After deliberation, the Tara editors eventually decided to deploy the spoken register, or at least a written form closer to the spoken. The idea here, again, was to enable children to take to the texts they are given to read. But this proved easier said than done. For one, there is no one single spoken form of Tamil. Second, the language has not evolved a standardised spelling and syntax, which could enable one to ‘write’ the spoken form easily and systematically. In the event, the publisher’s first-generation Tamil titles used a mixture of the spoken and the written, and their reception was mixed, with some parents and educators expressing their unease with the whole experiment. Some argued that the books did not appear to teach ‘proper’ Tamil usage. Others observed that children were used to the formal written words and sentence structures, and thus would find it hard to decipher the spoken.
Given this reception, it became clear that some important questions did indeed need to be addressed, particularly dealing with language pedagogy and reading. For instance, if one was to continue to publish for children in Tamil, would not a register and general approach that expressed the publisher’s vision of language and society be needed? What about the child’s own relationship to language – do children feel at home in the formal, stiff language of existing (text) books? Likewise, do these books help a child to develop the confidence to express herself, as the spirit prompts her, in her mother tongue? What about other books meant for children?
A ‘modern’ fantasy
Tamil books for children have been in circulation for nearly a century now. Typically, early children’s books were published by Christian missions and, from the beginning of the 20th century, by nationalist ideologues. Packed with ‘useful’ information and edifying morals, these texts were determined to ‘reform’ the child, teach him or her hygiene and good habits, and instil a love for school. Nationalist versions of these books were different in tone and choice of content, but they were equally given to instruction and morality. In some instances, existing oral narratives that sustained many a child’s imagination were translated into decorous moral tales.
In post-Independence India, Azha Valliappa wrote delightful verse for children. Though he wrote in standard written Tamil, his verses were light and cheerful, and brought to the child’s attention quirky details of the everyday world. Valliappa had several imitators, but none possessed his sureness of touch. Meanwhile, authors came to produce a substantial number of ‘retold’ tales, drawn from the Panchatantra, the Vikram and Betal corpus, and from various other received traditions, including Christian. Books that featured ‘modern’ situations, however, remained rare; when works did so it was only in a generic way, without attempting to recreate a lifelike world that might delight a child. In their anxiety to avoid the indecencies of caste and the tensions of faith-related issues, those few ‘modern’ tales courted a decorous artifice, and created happy nuclear or extended households that abounded in moral stereotypes: the good father, the indulgent grandmother, the naughty younger brother and so on. Names of characters were self-consciously Tamil, as if this took care of caste and other identities. While poverty, labour and the natural world were part of these fictional universes, they were present as mere rhetorical tropes rather than as descriptions of existing situations.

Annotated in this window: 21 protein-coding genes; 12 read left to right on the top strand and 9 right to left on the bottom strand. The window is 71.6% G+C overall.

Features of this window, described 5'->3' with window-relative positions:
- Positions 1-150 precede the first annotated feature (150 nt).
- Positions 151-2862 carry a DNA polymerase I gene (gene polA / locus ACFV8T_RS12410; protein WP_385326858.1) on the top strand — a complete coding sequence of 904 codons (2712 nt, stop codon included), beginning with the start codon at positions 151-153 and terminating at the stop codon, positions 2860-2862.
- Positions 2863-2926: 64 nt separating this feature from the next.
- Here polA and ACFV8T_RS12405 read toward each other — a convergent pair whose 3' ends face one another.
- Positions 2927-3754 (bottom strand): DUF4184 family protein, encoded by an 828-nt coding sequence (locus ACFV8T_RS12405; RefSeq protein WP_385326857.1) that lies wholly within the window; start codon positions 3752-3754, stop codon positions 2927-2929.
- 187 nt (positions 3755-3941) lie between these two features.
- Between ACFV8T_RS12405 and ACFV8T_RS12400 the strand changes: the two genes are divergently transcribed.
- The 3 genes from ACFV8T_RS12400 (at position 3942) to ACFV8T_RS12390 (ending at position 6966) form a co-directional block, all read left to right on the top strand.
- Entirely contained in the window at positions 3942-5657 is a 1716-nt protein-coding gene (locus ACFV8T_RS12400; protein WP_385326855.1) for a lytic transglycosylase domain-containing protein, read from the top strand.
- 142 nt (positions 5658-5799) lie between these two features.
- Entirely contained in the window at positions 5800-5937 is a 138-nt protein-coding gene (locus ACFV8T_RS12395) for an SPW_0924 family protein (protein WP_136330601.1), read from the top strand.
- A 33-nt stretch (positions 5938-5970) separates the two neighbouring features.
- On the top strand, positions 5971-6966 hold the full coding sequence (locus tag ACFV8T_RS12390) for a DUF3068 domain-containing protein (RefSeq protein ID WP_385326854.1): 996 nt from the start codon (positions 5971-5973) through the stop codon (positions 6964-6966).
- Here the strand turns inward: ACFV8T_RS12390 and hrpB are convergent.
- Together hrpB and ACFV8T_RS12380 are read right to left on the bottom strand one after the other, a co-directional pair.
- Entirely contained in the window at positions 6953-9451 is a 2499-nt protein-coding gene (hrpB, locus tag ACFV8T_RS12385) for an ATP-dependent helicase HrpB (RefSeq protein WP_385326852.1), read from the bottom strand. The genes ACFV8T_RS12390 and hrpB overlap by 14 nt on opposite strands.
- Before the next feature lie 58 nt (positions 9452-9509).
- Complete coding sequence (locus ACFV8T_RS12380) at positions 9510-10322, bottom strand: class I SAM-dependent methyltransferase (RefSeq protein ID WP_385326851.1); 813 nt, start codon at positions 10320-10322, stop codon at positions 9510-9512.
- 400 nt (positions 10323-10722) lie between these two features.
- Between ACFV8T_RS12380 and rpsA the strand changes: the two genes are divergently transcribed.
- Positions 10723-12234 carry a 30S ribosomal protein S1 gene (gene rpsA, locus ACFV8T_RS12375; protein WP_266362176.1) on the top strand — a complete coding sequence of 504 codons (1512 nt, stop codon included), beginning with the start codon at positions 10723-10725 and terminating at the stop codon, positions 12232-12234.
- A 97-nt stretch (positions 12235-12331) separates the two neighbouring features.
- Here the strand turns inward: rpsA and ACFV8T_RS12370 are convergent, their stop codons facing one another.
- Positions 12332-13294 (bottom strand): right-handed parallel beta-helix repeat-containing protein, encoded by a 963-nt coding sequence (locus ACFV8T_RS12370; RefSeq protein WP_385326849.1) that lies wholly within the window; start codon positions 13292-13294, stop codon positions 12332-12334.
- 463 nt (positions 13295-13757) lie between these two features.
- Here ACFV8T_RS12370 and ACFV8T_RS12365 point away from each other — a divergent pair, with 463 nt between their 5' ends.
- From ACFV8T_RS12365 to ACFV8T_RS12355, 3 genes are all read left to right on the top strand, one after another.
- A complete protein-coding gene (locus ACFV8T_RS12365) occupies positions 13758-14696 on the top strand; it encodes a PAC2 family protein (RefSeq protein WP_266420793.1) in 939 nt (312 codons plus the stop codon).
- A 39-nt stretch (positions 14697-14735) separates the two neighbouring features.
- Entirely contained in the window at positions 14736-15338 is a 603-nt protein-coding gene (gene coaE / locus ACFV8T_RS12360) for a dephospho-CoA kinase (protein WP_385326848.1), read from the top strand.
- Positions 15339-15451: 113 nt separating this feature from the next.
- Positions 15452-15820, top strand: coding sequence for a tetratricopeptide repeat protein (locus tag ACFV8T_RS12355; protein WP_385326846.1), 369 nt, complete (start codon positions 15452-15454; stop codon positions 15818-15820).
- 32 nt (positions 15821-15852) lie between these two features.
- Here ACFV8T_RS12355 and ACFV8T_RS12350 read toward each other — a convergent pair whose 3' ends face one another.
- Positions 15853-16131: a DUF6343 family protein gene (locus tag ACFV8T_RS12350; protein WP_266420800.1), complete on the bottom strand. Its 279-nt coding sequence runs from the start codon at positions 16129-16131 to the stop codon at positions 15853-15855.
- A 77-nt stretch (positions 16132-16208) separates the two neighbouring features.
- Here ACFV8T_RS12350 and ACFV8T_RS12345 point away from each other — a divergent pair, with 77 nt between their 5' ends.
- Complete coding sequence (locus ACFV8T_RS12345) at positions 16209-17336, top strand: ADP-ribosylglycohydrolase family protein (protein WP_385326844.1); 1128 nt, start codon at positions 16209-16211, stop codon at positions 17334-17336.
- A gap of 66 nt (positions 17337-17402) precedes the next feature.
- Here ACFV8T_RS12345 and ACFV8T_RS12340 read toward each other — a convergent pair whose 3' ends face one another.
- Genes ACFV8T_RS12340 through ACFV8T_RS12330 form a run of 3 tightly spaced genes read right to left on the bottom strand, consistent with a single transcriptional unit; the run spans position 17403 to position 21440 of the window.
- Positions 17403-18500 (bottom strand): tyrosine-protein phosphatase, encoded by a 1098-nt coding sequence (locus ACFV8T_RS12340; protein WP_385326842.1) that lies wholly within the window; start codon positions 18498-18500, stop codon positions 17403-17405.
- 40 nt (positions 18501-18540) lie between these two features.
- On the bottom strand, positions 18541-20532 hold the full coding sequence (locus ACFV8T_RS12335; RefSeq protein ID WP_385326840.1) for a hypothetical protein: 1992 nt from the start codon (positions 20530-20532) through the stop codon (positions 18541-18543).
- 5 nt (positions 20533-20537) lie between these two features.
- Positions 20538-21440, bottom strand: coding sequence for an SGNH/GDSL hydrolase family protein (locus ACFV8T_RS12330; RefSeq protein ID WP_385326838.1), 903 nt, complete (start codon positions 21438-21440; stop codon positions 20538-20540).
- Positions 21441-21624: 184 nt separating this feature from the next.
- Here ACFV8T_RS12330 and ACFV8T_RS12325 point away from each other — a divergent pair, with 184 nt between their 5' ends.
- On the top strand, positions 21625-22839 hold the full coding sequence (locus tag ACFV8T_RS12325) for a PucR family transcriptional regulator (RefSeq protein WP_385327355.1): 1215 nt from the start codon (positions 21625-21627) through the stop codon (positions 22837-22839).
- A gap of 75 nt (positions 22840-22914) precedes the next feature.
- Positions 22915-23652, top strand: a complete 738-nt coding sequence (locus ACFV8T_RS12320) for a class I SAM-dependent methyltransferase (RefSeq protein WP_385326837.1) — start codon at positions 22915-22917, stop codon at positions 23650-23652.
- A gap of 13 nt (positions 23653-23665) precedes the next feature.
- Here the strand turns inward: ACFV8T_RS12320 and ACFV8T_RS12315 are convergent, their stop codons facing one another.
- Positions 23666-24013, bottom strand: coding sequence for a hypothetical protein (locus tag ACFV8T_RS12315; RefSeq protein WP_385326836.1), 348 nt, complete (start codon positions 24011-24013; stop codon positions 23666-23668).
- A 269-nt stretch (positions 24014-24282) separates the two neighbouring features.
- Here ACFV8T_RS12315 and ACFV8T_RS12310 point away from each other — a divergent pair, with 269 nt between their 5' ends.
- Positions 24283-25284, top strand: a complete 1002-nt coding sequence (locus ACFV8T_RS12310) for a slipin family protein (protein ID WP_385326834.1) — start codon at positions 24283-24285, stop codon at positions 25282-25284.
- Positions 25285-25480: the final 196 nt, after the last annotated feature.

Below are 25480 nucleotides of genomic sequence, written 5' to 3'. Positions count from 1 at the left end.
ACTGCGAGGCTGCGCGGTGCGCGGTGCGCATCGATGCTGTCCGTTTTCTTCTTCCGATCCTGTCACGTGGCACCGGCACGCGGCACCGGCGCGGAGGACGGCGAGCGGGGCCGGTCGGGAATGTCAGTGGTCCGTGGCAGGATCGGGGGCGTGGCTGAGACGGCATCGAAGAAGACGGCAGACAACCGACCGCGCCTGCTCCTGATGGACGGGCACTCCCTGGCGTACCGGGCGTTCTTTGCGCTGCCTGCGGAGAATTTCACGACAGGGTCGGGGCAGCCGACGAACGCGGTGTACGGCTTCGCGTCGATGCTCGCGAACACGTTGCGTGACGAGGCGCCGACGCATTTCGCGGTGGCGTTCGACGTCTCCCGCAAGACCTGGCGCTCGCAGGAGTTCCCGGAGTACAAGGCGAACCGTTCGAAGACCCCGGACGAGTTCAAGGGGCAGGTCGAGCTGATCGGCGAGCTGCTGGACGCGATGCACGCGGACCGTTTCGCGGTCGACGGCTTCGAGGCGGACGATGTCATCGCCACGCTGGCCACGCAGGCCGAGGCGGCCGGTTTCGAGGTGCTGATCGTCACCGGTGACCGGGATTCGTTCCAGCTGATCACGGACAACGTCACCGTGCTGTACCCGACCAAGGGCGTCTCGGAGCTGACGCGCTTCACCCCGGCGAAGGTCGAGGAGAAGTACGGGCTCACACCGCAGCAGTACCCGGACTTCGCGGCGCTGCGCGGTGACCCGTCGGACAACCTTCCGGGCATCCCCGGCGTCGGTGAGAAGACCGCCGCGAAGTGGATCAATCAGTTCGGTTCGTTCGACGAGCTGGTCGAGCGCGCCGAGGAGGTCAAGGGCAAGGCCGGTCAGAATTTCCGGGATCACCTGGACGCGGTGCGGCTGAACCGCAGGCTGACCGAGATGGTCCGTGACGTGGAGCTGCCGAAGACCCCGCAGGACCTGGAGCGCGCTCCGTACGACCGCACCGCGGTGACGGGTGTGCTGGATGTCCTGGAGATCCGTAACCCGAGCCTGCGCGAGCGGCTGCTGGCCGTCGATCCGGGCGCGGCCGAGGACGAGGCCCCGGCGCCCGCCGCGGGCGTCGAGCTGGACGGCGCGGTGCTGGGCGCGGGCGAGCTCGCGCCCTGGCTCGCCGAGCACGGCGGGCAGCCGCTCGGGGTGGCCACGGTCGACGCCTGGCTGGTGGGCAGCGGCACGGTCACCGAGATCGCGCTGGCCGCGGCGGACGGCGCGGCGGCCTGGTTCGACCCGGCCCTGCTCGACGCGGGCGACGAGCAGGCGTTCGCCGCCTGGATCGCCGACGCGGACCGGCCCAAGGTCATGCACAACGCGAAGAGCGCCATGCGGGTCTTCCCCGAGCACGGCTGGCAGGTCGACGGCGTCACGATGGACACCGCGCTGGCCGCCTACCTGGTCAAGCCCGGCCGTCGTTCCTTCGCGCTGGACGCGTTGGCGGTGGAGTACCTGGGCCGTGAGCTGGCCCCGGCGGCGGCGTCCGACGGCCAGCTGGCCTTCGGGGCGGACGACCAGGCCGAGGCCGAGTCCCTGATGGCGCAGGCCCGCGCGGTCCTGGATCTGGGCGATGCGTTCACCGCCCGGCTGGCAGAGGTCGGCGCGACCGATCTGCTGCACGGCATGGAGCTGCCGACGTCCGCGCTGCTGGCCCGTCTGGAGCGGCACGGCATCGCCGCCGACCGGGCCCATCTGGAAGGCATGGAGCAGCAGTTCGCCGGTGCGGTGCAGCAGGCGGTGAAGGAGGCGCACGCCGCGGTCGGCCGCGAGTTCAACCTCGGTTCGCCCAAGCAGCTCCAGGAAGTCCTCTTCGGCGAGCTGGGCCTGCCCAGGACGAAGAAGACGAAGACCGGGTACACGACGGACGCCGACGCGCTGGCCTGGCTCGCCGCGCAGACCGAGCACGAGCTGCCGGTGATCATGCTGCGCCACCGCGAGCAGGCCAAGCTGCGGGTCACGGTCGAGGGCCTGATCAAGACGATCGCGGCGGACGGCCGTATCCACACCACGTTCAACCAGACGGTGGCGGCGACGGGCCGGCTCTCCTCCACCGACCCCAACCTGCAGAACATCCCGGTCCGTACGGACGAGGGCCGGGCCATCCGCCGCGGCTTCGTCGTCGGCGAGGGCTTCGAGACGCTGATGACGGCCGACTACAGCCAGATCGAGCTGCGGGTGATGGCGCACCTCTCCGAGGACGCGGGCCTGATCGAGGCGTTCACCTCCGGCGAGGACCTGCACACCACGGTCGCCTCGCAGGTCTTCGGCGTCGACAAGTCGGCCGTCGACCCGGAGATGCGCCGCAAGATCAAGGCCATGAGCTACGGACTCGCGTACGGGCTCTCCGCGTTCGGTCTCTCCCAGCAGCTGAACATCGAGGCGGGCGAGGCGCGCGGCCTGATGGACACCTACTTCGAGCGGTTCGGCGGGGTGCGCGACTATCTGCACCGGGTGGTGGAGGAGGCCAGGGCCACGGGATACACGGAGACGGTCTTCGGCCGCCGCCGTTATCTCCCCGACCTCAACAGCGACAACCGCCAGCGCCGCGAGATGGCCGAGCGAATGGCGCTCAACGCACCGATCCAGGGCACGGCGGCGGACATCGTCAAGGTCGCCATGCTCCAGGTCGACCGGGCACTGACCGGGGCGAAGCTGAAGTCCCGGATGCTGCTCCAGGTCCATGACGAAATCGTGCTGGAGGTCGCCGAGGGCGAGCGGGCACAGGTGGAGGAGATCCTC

There was also an assortment of children’s magazines available at that time, with Kannan, Ambulimama and Gokulam among the most prominent. Today, there are likewise several children’s supplements that come with the news dailies and weeklies, but their content has changed little over the years – informative essays, riddles, colouring pages, cautionary tales, comic strips and how-to sections remain the mainstay of these sections. Although no longer published, Kannan was for a while unique in its attempts to speak to the ‘modern’ child. It was self-consciously nationalist in the immediate post-Independence days, but lively enough to survive its politics and appeal to the child’s imagination.
Also during the era immediately following Independence, Tamil publishing gained from an unexpected quarter. As happened in other languages of the region, the publishing scene was enlivened by books from the Soviet Union. Though the translations were often literal and even tendentious, these works made available to young readers far and wide wonderfully visual worlds that were novel. Furthermore, the brilliantly sure plots, the magic of poetic-sounding places and names, and the diverse universes that came alive in these books sustained several generations of young readers. Through all of this, however, avid young readers were – and remain – a small group, often restricted to those from the middle and lower-middle classes, with only a smattering of children from peasant and working-class households. Family reading habits, the openness or otherwise of local librarians, and the interest that the occasional teacher might show in a child’s linguistic development were crucial factors in creating and sustaining a child’s love for books.